Leaving your phone laying around. Many of the cafes, bars, restaurants in Bali have a row of plants or bushes separating the tables and the street. If your cell phone is on the table, it could prove too much temptation for some people, such as newspaper / DVD vendors, who peer through. Having an expensive phone out here doesn’t make any sense at all. Water, dust, exhaust fumes etc. will slowly work on your phone and getting a plastic covers, available at many phone shops, is a good idea. My second phone, a cheap Nokia, was so worn out, that the numbers were illegible. Not only that, the power kept failing in the middle of calls. I changed the battery (85,000rp) and replaced the case (20,000rp) and now have what feels like a new phone. Ika told me I could of got the new battery for 20,000rp on Jl. Mataram, with a ‘fake’ battery.

Local mishaps: It has been known for SMS messages to go to the wrong places. Happened to me once time too, when I sent one message, then fired off another to the next person. Person #1 SMS’d back and asked who person #2 was. It can get complicated, and to avoid sensitive data getting sent to the wrong place, you might want to send the message and close out of your Messages category, before opening back up.

Phones care: Phones bought in Bali will have and English and Indonesian Dictionary, so if your predictive text seems like its got a mind of its own, it has, an Indonesian mind! You can change this easily, no worries.

I find that living in Bali, people tend to SMS about 30 times as often as they call. Getting used to this means predictive text, and templates come in handy. Bali is not a place I would buy electronic goods if I had the choice. Better to buy a phone in Singapore or KL, as the choice and prices will be better.

Coverage: With a SIM card bought in Bali, you can recieve calls / SMS’s from all over the world and make calls anywhere in Indonesia, with Telkomsel / Pro Excel . Other providers differ.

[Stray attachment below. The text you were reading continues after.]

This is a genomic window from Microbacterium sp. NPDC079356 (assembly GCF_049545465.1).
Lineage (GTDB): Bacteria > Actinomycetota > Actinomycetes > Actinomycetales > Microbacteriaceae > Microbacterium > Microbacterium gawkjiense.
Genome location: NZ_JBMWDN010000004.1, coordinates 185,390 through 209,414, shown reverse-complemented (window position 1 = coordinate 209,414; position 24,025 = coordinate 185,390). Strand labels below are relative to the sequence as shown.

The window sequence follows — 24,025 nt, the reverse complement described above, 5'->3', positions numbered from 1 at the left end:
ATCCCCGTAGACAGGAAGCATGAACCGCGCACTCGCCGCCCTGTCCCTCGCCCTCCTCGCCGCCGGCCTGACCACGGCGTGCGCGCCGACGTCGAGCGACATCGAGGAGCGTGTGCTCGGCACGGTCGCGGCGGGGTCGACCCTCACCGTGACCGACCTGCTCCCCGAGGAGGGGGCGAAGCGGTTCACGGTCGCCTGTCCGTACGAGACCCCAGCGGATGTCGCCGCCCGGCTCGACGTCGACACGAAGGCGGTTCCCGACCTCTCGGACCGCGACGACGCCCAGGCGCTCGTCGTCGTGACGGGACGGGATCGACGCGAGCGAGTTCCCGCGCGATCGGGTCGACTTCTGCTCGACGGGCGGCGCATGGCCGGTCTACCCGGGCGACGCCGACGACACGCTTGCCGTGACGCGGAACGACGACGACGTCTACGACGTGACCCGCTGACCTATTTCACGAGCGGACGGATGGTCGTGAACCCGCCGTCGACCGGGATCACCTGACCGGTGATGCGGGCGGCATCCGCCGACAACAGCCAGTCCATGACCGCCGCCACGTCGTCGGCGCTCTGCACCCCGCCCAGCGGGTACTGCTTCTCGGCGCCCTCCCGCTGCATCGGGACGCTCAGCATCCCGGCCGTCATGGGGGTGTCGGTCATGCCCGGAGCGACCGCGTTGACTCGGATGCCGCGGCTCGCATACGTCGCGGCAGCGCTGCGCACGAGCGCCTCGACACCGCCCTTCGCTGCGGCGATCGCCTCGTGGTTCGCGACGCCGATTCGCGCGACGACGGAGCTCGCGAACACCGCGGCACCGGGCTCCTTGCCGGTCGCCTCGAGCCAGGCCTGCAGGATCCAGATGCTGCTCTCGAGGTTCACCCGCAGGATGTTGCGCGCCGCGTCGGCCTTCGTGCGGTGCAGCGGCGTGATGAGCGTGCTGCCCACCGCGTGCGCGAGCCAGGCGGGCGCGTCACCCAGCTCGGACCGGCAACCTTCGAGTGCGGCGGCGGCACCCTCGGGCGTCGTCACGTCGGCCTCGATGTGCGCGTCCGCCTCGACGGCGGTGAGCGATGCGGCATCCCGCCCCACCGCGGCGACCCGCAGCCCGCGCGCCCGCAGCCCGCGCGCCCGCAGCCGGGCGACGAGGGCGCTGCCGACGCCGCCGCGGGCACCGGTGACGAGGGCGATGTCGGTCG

Here’s a newsflash about Erikson’s new contract in Indonesia.

{ 2 comments }

Adrian August 18, 2006 at 7:30 pm
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A couple of things you might care to mention to none-expats, about to arrive in Indonesia:

1.What we in Oz call mobile phones, are called Hand Phones (HP) in Indonesia, and Cell phones in the USA and other places. I think in Europe they’re referred to as “Handies”.

2. A trap for beginners is that mobile phone SIM cards in Indonesia are sold for the city you buy them in. Calls within this city are local rates. Call someone outside that city, and you pay more, according to distance. Same applies if you move to another city. Even if you call the person standing next to you, you pay a long distance rate. The moral is, if you move for a long term stay to another city, get another SIM card. just change them around as you move back to base or whatever, as the locals do.

3. You’ve made a good point about buying at the HQ for the various phone companies, as it’s heaps cheaper. When I did this, there was quite a hassle, requiring ID cards, KITAS, etc. Can visitors/tourists buy a SIM card easily?

4. Some SIM card numbers can be quite expensive, as numbers are sorted into ‘sweetness’. An easy number to remember costs more.

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Hobosinlove October 15, 2007 at 5:59 am
Corner

Hey!

Thanks for the great advice! We just got to Bali and didn’t quite understand how the Sims worked here. Off to get our mobile up and running!

Cheers, Hobosinlove